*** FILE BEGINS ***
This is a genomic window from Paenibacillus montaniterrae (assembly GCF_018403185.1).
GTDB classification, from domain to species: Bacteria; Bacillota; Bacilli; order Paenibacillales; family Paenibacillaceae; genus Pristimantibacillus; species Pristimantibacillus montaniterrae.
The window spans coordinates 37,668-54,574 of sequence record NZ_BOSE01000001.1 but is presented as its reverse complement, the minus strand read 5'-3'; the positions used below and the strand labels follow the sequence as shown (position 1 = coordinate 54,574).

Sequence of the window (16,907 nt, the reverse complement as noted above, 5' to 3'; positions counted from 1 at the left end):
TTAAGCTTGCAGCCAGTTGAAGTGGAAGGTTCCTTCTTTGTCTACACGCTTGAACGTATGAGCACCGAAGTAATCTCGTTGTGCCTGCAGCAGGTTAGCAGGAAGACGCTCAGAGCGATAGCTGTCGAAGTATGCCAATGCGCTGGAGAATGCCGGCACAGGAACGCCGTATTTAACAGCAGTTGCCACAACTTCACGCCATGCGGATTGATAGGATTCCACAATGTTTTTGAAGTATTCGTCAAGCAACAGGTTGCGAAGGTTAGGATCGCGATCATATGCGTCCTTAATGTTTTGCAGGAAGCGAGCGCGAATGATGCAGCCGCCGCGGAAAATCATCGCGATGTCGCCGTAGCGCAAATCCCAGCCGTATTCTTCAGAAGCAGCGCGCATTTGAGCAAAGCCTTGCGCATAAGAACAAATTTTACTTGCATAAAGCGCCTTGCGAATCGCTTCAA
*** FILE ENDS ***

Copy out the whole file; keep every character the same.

This is a genomic window from Paenibacillus montaniterrae (assembly GCF_018403185.1).
GTDB classification, from domain to species: Bacteria; Bacillota; Bacilli; order Paenibacillales; family Paenibacillaceae; genus Pristimantibacillus; species Pristimantibacillus montaniterrae.
The window spans coordinates 37,668-54,574 of sequence record NZ_BOSE01000001.1 but is presented as its reverse complement, the minus strand read 5'-3'; the positions used below and the strand labels follow the sequence as shown (position 1 = coordinate 54,574).

Sequence of the window (16,907 nt, the reverse complement as noted above, 5' to 3'; positions counted from 1 at the left end):
TTAAGCTTGCAGCCAGTTGAAGTGGAAGGTTCCTTCTTTGTCTACACGCTTGAACGTATGAGCACCGAAGTAATCTCGTTGTGCCTGCAGCAGGTTAGCAGGAAGACGCTCAGAGCGATAGCTGTCGAAGTATGCCAATGCGCTGGAGAATGCCGGCACAGGAACGCCGTATTTAACAGCAGTTGCCACAACTTCACGCCATGCGGATTGATAGGATTCCACAATGTTTTTGAAGTATTCGTCAAGCAACAGGTTGCGAAGGTTAGGATCGCGATCATATGCGTCCTTAATGTTTTGCAGGAAGCGAGCGCGAATGATGCAGCCGCCGCGGAAAATCATCGCGATGTCGCCGTAGCGCAAATCCCAGCCGTATTCTTCAGAAGCAGCGCGCATTTGAGCAAAGCCTTGCGCATAAGAACAAATTTTACTTGCATAAAGCGCCTTGCGAATCGCTTCAA